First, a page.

To address the mechanism of mevalonate pathway regulation in our system, we first confirmed that increased expression of HMGCS1 protein in p53-deficient SPC is abolished upon shRNA-mediated silencing of SREBP2 (Supplementary Fig. S2D and S2E). We also established that p53-deficient SPC contain high levels of the 55 kDa mature form of SREBP2 (Fig. 2G), which represents the active transcription factor. Accumulation of mature SREBP2 and enhanced target expression was also observed in MLC of p53-deficient HCT116 cells cultured in lipid-reduced medium (Supplementary Fig. S2F and S2G), a condition that induces SREBP processing (18). Nuclear accumulation of mature SREBP2 is mediated by increased processing of the precursor or by stabilization of the mature protein. As SREBP processing is induced by mTORC1 (24, 25), we first investigated the activity of this pathway. We found that phosphorylation of the mTORC1 substrate p70S6K (indicated by the higher relative abundance of the upper band) and its downstream target S6 ribosomal protein (S6RB), is strongly increased in SPC compared with MLC (Fig. 2H; Supplementary Fig. S2H). This was surprising as hypoxia, a major feature of SPC, inhibits the mTORC1 pathway (26, 27). Indeed, exposure of HCT116 MLC to hypoxia decreased S6RB phosphorylation and slightly reduced HMGCS1 expression (Supplementary Fig. S2I).
As increased mTORC1 activity was observed in SPC from both genotypes, we also addressed whether loss of p53 alters protein stability of mature SREBP2. Treatment with the proteasome inhibitor MG132 only increased mature SREBP2 in p53 wt SPC, confirming that mature SREBP2 is more stable when p53 is absent (Fig. 2I). Mature SREBP2 is phosphorylated by glycogen synthase kinase 3 (GSK3), leading to its ubiquitination and degradation (28). We found an overall increase in GSK3 phosphorylation on serine 21 (GSK3α) and serine 9 (GSK3β) in SPC compared with MLC, with a further increase in p53-deficient cells (Fig. 2J), indicating reduced activity of the kinase upon p53 loss. Consistently, treatment of p53 wt SPC with GSK3 inhibitors increased levels of mature SREBP2 and restored expression of HMGCS1 mRNA to the same level found in p53-deficient cells (Fig. 2K and L). Treatment with the mTORC1 inhibitor rapamycin reduced mature SREBP2 and HMGCS1 mRNA in p53-deficient SPC (Fig. 2K and M). However, this was independent of AKT, as treatment with MK2206 did not affect GSK3 or S6RB phosphorylation (Supplementary Fig. S2J).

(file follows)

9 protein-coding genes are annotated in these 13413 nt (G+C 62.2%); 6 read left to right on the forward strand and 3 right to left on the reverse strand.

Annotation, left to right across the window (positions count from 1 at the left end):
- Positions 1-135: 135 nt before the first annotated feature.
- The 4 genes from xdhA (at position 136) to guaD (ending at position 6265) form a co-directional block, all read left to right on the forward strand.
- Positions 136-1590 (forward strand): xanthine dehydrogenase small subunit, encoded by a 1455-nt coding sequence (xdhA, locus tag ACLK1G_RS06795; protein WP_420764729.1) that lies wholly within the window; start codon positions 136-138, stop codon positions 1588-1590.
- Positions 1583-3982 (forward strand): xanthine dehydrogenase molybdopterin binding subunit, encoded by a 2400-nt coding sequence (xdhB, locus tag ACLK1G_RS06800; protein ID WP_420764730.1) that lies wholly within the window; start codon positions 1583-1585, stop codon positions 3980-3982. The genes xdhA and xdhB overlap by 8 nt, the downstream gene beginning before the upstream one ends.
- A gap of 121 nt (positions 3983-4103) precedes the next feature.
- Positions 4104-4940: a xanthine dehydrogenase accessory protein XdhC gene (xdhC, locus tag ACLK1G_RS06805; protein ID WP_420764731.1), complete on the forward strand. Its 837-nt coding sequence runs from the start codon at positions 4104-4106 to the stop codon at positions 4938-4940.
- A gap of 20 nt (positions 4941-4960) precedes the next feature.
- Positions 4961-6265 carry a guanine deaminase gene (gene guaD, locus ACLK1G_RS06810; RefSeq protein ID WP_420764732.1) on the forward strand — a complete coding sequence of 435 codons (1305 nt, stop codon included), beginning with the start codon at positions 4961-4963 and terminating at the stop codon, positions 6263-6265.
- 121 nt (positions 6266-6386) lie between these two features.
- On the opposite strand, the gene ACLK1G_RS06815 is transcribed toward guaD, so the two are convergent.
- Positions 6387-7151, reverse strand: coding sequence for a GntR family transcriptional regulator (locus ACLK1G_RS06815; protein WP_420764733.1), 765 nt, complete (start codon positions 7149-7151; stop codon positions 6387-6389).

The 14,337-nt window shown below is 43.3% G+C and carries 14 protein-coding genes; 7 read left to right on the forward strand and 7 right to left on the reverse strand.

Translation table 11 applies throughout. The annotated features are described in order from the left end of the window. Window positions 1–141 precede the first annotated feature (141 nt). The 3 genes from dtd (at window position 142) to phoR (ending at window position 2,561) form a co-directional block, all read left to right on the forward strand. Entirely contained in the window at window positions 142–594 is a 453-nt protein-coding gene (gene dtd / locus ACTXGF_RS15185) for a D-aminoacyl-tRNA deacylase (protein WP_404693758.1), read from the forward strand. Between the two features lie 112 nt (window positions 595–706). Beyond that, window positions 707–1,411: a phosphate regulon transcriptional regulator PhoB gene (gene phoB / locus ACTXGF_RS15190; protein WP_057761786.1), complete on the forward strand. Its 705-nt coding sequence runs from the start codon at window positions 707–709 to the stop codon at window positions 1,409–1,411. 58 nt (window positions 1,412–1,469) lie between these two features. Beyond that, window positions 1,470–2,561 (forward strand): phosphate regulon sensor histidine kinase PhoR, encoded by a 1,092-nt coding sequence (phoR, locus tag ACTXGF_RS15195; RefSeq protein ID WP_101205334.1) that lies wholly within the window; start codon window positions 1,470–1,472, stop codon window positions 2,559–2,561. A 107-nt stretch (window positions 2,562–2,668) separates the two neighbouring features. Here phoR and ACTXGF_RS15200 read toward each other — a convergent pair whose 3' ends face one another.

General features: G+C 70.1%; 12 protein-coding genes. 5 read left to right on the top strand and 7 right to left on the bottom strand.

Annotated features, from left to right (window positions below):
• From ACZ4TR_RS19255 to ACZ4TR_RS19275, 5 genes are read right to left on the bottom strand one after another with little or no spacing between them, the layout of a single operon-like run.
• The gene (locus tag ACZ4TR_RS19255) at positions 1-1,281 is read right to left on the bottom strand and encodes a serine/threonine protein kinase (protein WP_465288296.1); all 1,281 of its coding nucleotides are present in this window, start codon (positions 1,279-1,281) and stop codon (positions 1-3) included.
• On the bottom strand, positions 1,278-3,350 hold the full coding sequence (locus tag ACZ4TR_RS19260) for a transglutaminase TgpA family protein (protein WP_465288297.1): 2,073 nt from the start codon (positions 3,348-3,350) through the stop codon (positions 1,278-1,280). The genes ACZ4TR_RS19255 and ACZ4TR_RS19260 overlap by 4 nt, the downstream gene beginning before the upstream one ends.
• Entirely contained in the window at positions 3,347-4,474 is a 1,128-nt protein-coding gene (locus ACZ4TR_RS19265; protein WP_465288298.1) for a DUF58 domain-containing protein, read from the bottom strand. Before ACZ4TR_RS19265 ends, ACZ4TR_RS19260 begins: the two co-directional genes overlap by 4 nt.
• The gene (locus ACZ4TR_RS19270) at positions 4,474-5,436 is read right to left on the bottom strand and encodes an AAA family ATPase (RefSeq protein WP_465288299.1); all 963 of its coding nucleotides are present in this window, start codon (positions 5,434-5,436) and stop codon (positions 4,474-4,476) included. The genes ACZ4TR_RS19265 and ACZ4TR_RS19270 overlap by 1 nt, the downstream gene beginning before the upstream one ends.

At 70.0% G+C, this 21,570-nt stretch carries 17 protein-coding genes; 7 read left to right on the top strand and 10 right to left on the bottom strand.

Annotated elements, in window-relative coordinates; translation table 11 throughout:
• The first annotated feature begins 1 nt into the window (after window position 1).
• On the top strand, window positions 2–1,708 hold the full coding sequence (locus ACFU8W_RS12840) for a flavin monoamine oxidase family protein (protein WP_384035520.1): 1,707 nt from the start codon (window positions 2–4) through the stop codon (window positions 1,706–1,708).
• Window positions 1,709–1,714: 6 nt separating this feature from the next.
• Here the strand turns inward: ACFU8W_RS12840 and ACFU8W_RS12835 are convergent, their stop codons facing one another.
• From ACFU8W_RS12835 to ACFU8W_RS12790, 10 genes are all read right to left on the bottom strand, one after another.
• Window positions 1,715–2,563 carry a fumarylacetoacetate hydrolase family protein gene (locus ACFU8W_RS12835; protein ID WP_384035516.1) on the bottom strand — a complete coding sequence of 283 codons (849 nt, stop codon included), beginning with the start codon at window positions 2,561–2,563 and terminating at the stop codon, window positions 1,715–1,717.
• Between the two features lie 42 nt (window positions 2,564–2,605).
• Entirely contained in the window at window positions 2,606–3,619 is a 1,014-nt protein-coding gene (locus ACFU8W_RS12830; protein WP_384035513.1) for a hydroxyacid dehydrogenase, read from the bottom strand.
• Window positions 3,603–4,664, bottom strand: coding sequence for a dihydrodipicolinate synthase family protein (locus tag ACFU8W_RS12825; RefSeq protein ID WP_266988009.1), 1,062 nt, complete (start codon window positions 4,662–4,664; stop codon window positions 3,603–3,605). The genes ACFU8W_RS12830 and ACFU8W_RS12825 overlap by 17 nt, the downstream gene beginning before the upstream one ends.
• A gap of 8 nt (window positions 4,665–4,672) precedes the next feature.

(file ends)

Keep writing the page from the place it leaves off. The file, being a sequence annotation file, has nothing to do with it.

Together, this suggests that loss of p53 in SPC induces nuclear accumulation of mature SREBP2 through activation of mTORC1 and inhibition of GSK3.
Inhibition of mevalonate synthesis induces apoptosis in p53-deficient spheroids
We next tested whether the mevalonate pathway contributes to cancer cell survival in the metabolically compromised environment of SPC. We used statins, a class of lipid-lowering drugs that inhibit the activity of HMGCR, the rate-limiting enzyme of the pathway (Fig. 3A). Statin treatment increased the expression of SREBP2 target genes, due to inactivation of the negative feedback loop (29), and resulted in global downregulation of cell cycle and epithelial-to-mesenchymal transition (EMT) expression signatures regardless of genotype (Supplementary Fig. S3A). Protein levels of the S-phase proteins cyclin A (CCNA1) and aurora kinase A (AURKA) were also reduced (Supplementary Fig. S3B), confirming that the mevalonate pathway contributes to proliferation (30) and disruption of tissue architecture (31).
When investigating the effect of mevalonate pathway inhibitors on cell viability, we found strong inhibition of proliferation in MLC, irrespective of genotype (Supplementary Fig. S3C). In contrast, in SPC only, p53-deficient cells were sensitive to mevastatin treatment, indicated by TUNEL staining, while p53 wt cells were largely resistant to this treatment (Fig. 3B and C). Mevastatin-induced apoptosis in p53-deficient cells was blocked by addition of mevalonate, the product of the HMGCR reaction (Fig. 3B and C), confirming the specificity of the inhibitor. Apoptotic cells positive for TUNEL and cleaved caspase-3 were mainly found in the core regions, where cells are experiencing the most severe oxygen and nutrient depletion (Fig. 3B; Supplementary Fig. S3D), suggesting that the mevalonate pathway supports cell viability under metabolic stress.